Felix Stalder on Fri, 28 Sep 2007 00:36:48 +0200 (CEST)

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Re: <nettime> The death of the Author 2.0

On Tuesday, 25. September 2007 15:03, bid wrote:
> Authorship becomes indistinguishable from the multiplicity of authors,
> this profusion transforms the culture and their creators in a unique
> body. It's the collective intelligence, it's the return of the rules
> of oral and folk culture.

While I agree with the general direction of the argument, I think at
the core, as in the passage quoted above, it is way too schematic and
one-sided to be useful.

What we can observe, rather than the death of authorship, is its
proliferation. The difference between being the author and being
the audience has become a matter of personal choice. Anybody can be
an author, in the (legal) sense producing as an individual cultural
works for public consumption, and increasingly, many people take on
this role, more or less frequently. There are many reasons for this
development, technical, economic, and cultural. Basically, efficient
tools are widely available, they are cheap and many people know how to
use them with some degree of craftsmanship.

Yet, as far as this takes place online in collaborative environments,
it does so in truly efficient systems of record keeping, capable
of making visible the various creative acts that go into producing
cultural works.

In a printed book, it is nearly impossible to render visible the
multiplicity of people and multiplicity of versions go into producing
the version that is then rendered final through the one-way technology
of the printed press. Yet, these versions and collaborative acts
are essential to writing books and it's not a co-incidence that
nearly all of them have a section called "acknowledgements" where the
author names the people who contributed to creating the work. But
this is very opaque and easily overlooked. A powerful combination of
technology and ideology places all emphasis on the single author, who,
historically, has been more than willing to bask in the limelight

Academic writing tries to make at least the sources of inspiration and
reference visible, but at the price of producing texts that, because
of the required "apparatus", are accessible only to specialists. Yet,
even here, the collaborative acts that go into writing the individual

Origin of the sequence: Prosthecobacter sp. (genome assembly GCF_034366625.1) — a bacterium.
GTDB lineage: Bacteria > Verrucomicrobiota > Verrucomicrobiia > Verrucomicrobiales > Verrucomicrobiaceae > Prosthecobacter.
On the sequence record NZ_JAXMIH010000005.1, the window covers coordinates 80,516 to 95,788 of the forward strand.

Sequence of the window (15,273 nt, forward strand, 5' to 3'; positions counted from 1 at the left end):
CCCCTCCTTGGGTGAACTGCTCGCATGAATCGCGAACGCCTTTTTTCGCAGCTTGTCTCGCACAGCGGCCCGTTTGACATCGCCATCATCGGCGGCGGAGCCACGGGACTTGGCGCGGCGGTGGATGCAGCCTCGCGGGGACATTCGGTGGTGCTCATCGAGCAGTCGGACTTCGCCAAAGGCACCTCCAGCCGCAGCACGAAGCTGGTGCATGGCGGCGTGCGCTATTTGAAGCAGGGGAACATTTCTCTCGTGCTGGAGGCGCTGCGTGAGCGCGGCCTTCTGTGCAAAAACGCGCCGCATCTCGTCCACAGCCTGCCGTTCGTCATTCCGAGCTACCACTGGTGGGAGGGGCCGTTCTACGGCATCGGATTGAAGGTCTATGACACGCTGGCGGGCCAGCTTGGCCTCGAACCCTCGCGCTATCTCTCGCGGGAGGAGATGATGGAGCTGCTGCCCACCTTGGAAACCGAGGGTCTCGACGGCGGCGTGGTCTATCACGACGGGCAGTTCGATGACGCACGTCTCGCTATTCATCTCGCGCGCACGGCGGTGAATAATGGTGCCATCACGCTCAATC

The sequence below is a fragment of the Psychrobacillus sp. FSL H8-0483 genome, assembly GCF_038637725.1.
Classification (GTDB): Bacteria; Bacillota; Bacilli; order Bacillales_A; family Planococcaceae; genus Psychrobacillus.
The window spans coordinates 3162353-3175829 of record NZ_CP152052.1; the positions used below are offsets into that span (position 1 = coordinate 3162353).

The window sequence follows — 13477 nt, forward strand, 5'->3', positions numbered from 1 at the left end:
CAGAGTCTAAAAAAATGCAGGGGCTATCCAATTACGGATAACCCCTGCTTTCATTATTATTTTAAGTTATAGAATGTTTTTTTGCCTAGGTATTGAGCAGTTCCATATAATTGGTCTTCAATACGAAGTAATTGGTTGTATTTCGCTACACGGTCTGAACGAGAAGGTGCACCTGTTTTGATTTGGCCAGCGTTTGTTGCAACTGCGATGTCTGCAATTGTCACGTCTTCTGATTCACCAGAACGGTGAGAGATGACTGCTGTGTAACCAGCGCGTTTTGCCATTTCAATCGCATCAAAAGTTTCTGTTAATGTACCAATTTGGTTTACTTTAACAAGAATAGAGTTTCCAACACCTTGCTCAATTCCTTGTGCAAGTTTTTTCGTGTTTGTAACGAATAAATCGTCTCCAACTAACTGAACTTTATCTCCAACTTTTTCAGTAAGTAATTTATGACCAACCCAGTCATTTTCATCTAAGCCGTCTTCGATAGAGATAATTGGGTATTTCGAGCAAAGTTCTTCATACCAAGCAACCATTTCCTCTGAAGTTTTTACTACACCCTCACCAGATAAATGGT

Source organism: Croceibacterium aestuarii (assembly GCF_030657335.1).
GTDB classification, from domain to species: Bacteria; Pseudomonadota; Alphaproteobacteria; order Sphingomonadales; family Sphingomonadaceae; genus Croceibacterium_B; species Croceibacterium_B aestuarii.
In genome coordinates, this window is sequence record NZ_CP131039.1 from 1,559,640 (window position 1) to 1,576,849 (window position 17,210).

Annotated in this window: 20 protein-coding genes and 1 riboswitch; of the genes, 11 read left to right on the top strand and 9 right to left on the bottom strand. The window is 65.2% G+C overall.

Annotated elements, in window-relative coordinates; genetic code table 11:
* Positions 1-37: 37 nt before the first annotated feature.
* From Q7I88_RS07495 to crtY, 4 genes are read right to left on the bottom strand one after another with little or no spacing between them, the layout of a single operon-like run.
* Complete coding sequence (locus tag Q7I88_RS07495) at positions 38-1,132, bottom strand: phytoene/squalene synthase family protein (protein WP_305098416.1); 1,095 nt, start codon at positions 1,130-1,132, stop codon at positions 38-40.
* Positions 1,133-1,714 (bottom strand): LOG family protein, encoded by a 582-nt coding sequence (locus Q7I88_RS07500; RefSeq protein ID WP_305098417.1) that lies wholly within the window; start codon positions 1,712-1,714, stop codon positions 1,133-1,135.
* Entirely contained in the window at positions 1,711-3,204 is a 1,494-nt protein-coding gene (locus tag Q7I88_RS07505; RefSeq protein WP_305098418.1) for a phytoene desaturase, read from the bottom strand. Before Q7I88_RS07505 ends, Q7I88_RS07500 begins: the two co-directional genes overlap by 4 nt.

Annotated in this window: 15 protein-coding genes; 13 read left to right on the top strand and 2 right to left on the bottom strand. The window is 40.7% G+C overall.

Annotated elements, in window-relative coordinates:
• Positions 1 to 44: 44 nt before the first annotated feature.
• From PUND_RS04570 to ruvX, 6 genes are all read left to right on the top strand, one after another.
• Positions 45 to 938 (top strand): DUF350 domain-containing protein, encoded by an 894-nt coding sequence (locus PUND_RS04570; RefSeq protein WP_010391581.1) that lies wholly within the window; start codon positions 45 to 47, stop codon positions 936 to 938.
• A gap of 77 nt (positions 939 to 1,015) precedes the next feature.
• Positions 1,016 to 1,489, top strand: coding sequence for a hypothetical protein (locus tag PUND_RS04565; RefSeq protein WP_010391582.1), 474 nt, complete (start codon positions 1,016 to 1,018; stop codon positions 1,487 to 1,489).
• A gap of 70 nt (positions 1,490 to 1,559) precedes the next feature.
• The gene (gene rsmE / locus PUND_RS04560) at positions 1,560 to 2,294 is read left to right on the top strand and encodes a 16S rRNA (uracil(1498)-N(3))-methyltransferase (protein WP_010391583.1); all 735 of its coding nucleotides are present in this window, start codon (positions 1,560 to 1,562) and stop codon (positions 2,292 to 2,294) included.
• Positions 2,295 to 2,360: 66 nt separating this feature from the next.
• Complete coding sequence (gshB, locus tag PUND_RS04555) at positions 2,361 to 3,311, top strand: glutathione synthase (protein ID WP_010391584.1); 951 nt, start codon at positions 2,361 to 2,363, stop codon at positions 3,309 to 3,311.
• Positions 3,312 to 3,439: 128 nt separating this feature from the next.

article are equally invisible, even of there are sometimes multiple
authors listed.

Collaborative environments, on the other hand, do not require such    
a trade-off between accessibility of the actual cultural work and     
transparency of the collaborative process. They can do both at        
the same time. It is possible to create truly collaborative works     
seemingly without identifiable authors. When I install the new        
version of the linux kernel, or quickly scan a wikipedia entry, they  
appear as works produced by an undifferentiated mass of contributors  
by way of a mysterious process of "collective intelligence". But,     
frankly, this is the consumer/end-user perspective.                   

For the producers, the situation is entirely different. Here,
authorship is supremely visible and central. Every single line of code
in the kernel, every punctuation change in wikipedia is accounted
for. And, for the insiders, this renders authorship visible in places
where it was invisible before. One of the reasons, I think, why so
many programmers are truly passionate about open source programming
is because it allows them to claim, visible for all who care and
therefore matter, their own authorship. In the process, theyestablish
themselves as individually identifiable authors of high skills in an
environment that is very competitive and judgemental in this regard.
This is not unique to programmers. In short, collaboration is also
about establishing oneself as an individual talent within the relevant

I think this is where things get really interesting. Digital media
enable people to claim authorship like never before. But they do
so in relation to a community who cares enough to appreciate their
efforts. Thus, it's not really "collective intelligence" where
individuals disappear into a "unique body", some noosphere2.0. Rather,
it's a process of "connective intelligence" that is searching for
(and sometimes finding) a balance between the individual talent and
ingenuity and irreduceably collaborative character of culture.


--- http://felix.openflows.com ----------------------------- out now:
*|Manuel Castells and the Theory of the Network Society. Polity, 2006 
*|Open Cultures and the Nature of Networks. Ed. Futura/Revolver, 2005 

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